Clinical research under microscope

Nombeko Mpongo.

Nombeko Mpongo

I would like to introduce basic HIV/Aids, TB and Covid-19 prevention and treatment studies.

I work for the Desmond Tutu HIV Centre (DTHC) that is also part of University of Cape Town. Our site is based in Crossroads and is called Emavundleni Clinical Research Site. DTHF has other sites in Masiphumelele, Groote Schuur Hospital and Khayelitsha.

Clinical research goes through different steps that are about checking safety of the product to be tested, rights of the study volunteers and whether the study product to be test is efficient.

During safety assessment, registered bodies that are country-specific are involved.

South Africa uses South African Health Products Regulatory Authority (SAHPRA). I am sure many of us can relate to this board as it is lately in the news since the conception of Covid-19 vaccine trials and especially with the findings it announced during our excitement of receiving AstraZeneca vaccine that showed different prevention percentage as compared to the initial ones stated in USA. SAHPRA ensures that the product to be tested is up to our country’s expected standards of practise and the product meets the expected requirements.

The rights and responsibilities of study volunteers are considered by Human Research Ethics Committee (HREC). This is done mainly by ensuring that study volunteers are safe throughout the research and have the right to opt out in the study process at any time and given that, communication is done before stepping out so that one should at least communicate and understand information about study procedure to be followed depending on that current research trial.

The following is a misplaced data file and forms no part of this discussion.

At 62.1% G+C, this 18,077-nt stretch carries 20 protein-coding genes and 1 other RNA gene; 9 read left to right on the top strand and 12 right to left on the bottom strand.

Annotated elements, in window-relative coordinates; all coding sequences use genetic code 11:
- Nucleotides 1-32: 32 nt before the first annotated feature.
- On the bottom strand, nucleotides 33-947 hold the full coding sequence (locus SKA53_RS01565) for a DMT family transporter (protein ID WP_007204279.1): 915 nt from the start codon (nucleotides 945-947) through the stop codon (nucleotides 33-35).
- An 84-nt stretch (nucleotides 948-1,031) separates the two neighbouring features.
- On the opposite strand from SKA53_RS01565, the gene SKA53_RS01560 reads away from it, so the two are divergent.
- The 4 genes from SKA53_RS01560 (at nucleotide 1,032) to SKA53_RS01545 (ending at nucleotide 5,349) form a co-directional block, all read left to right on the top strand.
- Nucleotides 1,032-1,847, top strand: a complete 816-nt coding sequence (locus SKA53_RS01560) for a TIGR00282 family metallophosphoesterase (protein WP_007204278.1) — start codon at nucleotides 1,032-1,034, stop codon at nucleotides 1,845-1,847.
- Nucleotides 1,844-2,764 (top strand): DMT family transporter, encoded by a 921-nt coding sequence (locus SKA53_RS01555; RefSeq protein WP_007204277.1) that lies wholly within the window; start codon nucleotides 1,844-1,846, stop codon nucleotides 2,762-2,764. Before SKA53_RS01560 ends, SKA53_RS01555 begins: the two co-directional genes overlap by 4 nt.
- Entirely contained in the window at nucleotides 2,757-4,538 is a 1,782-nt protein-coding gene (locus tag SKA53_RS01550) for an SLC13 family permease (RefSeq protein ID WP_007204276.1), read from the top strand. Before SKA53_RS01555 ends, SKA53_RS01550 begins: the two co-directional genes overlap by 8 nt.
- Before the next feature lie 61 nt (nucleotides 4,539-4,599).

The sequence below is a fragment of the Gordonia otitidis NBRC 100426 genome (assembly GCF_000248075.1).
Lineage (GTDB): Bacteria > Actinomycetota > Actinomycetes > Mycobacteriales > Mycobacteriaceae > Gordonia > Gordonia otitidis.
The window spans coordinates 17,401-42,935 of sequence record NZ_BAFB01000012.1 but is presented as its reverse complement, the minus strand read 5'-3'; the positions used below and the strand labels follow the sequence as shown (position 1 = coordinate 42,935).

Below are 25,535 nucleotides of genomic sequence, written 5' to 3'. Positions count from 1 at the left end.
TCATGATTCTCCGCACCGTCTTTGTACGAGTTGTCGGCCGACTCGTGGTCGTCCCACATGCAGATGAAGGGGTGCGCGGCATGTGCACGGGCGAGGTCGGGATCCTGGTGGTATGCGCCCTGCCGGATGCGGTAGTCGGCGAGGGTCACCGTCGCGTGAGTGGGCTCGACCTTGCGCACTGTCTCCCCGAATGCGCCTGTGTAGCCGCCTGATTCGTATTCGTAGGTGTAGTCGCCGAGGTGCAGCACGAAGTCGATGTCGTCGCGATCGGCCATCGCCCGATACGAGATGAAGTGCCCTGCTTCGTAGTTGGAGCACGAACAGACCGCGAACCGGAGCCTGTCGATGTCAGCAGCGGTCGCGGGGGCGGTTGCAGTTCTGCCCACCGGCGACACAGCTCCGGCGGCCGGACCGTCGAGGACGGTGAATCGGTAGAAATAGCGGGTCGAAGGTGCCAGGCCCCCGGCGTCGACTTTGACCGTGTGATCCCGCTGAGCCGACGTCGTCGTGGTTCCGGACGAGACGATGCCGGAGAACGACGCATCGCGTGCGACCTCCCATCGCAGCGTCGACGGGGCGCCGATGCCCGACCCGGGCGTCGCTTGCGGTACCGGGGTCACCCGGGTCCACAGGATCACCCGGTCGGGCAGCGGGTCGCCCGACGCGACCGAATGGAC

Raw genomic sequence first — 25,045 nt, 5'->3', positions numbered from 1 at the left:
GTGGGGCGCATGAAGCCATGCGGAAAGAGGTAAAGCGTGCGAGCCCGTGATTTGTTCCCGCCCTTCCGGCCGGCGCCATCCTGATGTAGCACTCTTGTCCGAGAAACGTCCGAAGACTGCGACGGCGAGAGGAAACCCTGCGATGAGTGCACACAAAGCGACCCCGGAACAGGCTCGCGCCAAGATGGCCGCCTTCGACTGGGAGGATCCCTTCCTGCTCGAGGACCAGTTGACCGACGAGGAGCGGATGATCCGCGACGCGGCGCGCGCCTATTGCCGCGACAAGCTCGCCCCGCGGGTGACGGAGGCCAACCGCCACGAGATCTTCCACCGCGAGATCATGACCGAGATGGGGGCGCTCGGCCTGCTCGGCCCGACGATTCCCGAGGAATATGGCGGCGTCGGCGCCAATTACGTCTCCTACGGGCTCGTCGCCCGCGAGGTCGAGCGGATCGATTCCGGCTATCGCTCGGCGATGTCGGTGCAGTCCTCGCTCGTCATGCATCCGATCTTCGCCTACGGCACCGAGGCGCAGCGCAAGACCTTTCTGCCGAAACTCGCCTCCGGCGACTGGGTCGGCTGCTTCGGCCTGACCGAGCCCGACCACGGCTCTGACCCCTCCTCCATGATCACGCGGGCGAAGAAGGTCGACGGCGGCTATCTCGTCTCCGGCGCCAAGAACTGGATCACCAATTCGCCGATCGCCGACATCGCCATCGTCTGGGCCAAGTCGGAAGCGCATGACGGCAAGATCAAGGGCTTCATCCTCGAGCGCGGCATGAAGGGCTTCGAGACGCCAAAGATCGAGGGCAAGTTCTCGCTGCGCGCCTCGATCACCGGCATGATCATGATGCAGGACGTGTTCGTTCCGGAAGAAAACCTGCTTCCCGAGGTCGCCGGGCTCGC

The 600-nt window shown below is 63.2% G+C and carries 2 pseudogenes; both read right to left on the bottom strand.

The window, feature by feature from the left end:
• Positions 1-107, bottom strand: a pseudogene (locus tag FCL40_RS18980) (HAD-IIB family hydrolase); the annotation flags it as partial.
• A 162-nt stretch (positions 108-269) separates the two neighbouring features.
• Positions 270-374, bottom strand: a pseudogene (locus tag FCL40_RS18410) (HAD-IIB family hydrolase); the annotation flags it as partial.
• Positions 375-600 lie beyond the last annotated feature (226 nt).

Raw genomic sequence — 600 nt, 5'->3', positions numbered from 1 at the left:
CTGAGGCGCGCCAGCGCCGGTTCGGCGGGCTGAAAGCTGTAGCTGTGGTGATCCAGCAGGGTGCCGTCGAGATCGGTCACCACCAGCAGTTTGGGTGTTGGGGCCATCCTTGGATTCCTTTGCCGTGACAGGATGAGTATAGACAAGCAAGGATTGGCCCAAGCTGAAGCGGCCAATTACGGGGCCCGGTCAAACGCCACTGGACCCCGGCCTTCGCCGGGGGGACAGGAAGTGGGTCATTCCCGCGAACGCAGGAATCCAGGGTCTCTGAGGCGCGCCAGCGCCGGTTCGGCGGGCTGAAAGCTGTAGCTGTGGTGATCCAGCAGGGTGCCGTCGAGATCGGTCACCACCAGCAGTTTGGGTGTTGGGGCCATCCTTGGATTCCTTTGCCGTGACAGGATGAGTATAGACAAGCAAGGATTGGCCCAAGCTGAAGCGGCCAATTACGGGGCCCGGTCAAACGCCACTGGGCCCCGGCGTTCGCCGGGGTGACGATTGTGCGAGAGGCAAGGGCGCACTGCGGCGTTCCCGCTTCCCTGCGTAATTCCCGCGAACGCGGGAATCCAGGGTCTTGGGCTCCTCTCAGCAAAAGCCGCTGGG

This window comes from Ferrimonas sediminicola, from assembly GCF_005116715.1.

This is to avoid any possible reactions that might show up during the study and be in need of doctor’s monitoring.

Clinical research studies include reimbursement and that is processed through certain study processes. Reimbursement is for the study volunteer’s time, inconvenience and travel. Being a study volunteer doesn’t mean one is working for the clinical trials. It means playing a very important role in finding solutions towards the pandemics.

I am hoping that you now understand what it means to be in clinical research study and the process involved during clinical research.

Please be advised that you are welcome to visit our clinical research sites for any questions and or concerns. You voice is important to us. Research is about community needs and no community needs are known to the research centres if not raised from your sources. Next time you are going to hear from me give you updates about HIV prevention programs in place. Until next time…

  • Nombeko Mpongo is a community liaison officer at Emavundleni Clinical Research and has lived with HIV for the past 20 years. Contact her at 021 650 1040 or via email on